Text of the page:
It’s just a little park on the North Side. It’s about a city block in size and has a fountain in the middle. People scream for both dogs and children to get right back here this second.
Both the dogs and kids take their time doing it.
It’s got a history and a heritage, of course. It was Bughouse Square once, where Demostheni in hobo gear would spend afternoons from the 1910s to 1960s screaming from soapboxes on communism, homosexuality, free speech, the Second Coming and anything else that came to mind. It hosted Chicago’s first Pride march in 1970. Famous writers and poets did things there, which makes it all the more historic and meaningful somehow.
Nothing but love and respect for the men and women who marched there for equality. Nothing but love and respect for the madmen and messiahs who turned crates into rostra.
But a pox on them for a day. I want to write about Washington Square Park as a park.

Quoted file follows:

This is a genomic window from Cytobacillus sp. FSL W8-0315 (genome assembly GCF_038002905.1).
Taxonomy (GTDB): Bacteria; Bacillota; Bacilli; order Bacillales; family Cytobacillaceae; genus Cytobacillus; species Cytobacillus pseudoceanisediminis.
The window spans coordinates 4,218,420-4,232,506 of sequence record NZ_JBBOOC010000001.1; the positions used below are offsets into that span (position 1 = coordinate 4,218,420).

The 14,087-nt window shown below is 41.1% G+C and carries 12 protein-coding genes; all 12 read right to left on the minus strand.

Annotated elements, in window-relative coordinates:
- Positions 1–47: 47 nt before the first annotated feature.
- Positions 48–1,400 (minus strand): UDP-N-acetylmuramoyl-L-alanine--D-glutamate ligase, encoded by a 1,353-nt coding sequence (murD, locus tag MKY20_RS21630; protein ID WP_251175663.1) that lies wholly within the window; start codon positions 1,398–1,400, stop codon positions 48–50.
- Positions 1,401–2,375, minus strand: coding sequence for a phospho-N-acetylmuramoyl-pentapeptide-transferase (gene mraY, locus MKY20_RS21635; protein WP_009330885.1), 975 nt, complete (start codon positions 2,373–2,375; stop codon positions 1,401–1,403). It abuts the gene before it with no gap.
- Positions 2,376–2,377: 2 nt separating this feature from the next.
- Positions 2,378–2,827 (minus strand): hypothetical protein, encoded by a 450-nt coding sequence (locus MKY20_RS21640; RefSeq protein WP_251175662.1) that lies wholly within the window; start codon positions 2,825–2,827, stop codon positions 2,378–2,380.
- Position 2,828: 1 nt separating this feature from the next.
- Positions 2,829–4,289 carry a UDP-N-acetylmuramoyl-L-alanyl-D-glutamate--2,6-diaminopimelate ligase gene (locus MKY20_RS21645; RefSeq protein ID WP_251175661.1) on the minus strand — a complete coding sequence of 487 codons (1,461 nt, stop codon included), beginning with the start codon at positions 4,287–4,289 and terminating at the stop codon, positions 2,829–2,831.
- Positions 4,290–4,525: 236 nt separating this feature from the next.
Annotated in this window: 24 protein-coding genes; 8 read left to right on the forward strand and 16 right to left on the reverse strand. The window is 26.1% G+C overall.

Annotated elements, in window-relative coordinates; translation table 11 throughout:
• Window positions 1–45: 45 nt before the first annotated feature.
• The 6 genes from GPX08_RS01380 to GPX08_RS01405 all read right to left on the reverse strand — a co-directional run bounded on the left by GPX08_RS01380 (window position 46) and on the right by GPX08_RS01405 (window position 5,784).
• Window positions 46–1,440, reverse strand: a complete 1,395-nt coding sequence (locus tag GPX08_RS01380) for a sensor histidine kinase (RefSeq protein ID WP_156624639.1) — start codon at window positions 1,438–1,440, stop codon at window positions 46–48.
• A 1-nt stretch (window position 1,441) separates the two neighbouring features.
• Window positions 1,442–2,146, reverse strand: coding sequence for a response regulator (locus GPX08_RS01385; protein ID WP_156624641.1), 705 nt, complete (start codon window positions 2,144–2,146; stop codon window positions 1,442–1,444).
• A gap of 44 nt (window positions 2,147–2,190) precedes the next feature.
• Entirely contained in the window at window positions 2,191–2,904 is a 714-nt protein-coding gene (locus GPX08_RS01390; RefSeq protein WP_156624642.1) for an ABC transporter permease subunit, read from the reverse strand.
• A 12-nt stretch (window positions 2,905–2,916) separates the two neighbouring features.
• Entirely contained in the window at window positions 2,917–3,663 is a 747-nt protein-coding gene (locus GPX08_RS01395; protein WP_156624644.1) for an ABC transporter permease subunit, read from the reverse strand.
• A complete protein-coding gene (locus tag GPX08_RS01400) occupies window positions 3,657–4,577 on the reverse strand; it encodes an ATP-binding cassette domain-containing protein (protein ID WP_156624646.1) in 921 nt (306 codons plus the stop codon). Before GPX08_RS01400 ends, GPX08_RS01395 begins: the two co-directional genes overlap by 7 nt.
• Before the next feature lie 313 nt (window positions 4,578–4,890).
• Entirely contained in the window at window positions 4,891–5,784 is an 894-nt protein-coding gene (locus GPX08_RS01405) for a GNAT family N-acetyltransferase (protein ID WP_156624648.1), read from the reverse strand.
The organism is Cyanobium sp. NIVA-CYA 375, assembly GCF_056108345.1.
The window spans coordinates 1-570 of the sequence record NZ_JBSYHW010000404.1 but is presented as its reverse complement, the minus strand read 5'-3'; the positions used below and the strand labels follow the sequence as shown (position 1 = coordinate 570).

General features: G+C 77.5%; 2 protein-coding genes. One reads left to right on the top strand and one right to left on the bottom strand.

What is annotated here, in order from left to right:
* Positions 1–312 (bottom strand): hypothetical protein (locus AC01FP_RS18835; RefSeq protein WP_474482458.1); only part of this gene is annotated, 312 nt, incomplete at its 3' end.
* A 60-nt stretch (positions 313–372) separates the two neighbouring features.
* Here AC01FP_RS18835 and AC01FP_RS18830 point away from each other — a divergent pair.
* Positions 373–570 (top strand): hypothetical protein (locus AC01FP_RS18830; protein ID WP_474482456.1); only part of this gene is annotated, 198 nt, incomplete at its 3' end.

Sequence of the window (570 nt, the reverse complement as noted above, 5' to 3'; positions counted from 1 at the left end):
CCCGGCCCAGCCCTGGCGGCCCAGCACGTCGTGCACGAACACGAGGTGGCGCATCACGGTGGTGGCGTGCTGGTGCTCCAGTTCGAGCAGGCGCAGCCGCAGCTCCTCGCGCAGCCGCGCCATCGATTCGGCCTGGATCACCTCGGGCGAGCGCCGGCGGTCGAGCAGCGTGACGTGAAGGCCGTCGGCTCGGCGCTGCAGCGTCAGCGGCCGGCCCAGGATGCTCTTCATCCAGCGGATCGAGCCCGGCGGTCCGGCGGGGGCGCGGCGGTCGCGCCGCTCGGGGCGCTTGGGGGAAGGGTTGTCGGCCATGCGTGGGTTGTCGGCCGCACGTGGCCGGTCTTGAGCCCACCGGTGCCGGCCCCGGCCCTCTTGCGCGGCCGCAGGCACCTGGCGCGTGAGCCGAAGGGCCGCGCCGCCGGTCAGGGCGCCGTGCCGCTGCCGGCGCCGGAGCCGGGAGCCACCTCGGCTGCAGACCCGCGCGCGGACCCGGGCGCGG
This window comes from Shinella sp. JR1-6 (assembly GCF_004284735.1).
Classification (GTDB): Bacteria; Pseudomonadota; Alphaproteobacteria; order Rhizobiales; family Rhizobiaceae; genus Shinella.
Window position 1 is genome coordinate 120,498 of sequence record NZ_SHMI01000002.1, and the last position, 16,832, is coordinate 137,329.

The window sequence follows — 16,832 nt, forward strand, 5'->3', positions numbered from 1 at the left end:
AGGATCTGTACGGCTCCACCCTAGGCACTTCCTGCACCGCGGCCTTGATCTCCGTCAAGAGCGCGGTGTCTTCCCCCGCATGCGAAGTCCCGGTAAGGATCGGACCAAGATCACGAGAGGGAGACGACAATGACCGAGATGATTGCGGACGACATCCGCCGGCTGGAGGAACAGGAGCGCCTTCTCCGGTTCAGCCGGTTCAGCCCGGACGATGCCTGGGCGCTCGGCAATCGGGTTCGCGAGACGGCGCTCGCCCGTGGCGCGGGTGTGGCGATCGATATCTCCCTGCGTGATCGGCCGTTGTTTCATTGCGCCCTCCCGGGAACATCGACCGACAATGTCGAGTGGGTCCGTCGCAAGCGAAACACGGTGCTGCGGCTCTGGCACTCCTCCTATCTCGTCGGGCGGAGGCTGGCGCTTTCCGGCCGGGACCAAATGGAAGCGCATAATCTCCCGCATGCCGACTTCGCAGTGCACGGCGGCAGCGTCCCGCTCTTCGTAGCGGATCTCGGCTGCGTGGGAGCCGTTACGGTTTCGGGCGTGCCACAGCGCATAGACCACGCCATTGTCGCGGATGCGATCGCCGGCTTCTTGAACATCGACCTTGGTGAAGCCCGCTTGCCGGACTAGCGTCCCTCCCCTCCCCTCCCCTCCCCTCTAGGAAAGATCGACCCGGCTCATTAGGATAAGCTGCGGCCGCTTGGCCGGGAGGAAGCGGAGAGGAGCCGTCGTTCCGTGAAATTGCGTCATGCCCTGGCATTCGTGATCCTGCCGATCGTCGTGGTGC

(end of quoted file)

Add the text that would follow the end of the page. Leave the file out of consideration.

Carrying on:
A park, to me, is sacred. The city is drab stone, primary-blasting neon and those glass condos that manage to do neither. A park, particularly a small one like the Bughouse, is a drip of green on that canvas.
In that green dot, a world. Kids and dogs run and defy. Lovers coo, potential lovers flirt, old people heave themselves to a bench as their day’s activity and people who panhandle in the neon find a spot on the grass where, for moments of scattered, rousted sleep, they’re as innocent as Adam in the Garden.
They’re segments of society that self-segregate outside the green dot. The olds go home, the lovers head back to offices, the panhandlers continue their trudge to no place. The kids and dogs eventually return to the angry yellers, a scampish look on the face replacing all irritation with a wave of love.
They don’t touch in life, but they share the dot, the little sacred spatter on the canvas.
It’s just a park, and a little one too. There are better stories to be told, and bigger ones. But for this moment on this day, I just want you to think about sunning yourself on a spot of green.